In the Sierra woods, and along Yosemite roadsides, in summer we see the purplish-pink blossoms and nodding buds of this attractive plant, resembling the Wild Geranium of the East, growing from thick, perennial roots, with hairy, branching stems, from one to two feet high. The hairy leaves, with three or five, toothed lobes, are fragrant like cultivated geraniums; the flowers, over an inch across, are hairy inside, the petals veined with magenta. They are occasionally white and the plants vary in size and hairiness. G. furcdtum, of the Grand Canyon, has magenta petals, which turn back more.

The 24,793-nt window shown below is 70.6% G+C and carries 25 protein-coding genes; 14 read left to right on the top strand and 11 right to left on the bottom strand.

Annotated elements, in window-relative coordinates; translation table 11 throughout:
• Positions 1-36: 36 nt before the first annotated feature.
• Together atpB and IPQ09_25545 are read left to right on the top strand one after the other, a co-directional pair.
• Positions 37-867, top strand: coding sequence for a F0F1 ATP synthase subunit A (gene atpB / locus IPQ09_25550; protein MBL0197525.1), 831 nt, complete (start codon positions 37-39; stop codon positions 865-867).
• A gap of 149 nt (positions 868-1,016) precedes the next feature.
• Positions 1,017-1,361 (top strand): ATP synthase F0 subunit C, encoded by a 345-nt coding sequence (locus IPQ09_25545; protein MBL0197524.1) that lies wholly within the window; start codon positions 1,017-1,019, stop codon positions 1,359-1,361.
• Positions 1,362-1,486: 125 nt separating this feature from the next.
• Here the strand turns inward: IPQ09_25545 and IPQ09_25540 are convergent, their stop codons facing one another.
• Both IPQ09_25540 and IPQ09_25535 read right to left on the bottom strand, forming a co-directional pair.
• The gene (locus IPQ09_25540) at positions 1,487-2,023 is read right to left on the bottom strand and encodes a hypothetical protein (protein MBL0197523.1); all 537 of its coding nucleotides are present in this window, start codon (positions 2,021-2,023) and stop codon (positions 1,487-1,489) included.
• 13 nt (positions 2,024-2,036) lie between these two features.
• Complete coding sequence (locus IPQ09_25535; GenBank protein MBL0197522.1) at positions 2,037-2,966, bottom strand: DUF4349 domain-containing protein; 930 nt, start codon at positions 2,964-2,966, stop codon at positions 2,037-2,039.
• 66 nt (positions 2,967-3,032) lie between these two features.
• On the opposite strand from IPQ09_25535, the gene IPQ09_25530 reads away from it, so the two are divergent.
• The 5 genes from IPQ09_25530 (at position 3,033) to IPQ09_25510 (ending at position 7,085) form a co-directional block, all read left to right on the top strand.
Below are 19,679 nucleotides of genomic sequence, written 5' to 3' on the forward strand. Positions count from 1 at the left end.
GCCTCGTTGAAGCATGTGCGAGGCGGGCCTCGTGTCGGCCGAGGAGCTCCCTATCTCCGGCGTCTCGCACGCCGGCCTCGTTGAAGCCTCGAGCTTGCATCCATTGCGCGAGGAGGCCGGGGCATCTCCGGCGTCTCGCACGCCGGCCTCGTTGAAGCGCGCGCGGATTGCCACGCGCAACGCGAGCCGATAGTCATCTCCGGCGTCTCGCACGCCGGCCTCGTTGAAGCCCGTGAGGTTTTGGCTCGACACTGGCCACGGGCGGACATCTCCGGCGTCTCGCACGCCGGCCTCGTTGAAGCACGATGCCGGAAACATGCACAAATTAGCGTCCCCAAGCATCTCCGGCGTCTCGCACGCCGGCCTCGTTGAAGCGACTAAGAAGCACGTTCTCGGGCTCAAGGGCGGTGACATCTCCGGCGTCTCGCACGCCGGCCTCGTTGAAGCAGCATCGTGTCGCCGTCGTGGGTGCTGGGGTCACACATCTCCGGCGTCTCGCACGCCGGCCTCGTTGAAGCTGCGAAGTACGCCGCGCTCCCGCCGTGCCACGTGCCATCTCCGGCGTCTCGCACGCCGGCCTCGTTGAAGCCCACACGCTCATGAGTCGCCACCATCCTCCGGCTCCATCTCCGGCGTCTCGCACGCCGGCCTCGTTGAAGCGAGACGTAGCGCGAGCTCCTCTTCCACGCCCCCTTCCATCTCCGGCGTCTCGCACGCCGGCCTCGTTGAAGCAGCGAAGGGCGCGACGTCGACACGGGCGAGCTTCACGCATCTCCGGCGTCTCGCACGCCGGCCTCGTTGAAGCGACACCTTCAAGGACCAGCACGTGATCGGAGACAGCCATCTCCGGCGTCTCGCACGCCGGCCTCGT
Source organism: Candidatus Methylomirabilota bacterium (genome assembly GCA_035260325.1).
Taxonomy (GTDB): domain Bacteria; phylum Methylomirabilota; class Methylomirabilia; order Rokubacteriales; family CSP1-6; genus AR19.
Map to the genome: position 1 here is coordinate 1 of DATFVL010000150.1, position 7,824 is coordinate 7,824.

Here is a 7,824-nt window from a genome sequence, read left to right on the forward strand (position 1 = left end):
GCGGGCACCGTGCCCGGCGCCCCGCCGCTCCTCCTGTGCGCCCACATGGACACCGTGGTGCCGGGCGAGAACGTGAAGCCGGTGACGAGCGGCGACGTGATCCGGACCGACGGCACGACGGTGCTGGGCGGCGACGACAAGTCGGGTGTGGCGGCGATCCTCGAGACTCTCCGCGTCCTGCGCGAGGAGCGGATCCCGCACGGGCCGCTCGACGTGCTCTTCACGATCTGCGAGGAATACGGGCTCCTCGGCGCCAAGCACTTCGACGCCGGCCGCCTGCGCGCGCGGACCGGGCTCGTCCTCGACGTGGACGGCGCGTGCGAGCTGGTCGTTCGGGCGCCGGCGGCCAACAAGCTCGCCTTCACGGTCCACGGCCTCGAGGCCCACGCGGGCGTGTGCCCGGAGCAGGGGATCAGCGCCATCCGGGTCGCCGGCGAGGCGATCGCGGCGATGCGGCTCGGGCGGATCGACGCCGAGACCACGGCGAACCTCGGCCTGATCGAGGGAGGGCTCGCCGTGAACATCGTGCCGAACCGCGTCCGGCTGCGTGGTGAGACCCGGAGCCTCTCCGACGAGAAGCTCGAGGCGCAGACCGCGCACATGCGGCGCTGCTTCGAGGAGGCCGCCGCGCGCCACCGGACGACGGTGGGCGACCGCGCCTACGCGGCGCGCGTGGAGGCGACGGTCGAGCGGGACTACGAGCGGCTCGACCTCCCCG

Geranium incisum Wild Geranium-G Fremontii. GERANIUM FAMILY. Geraniaceae.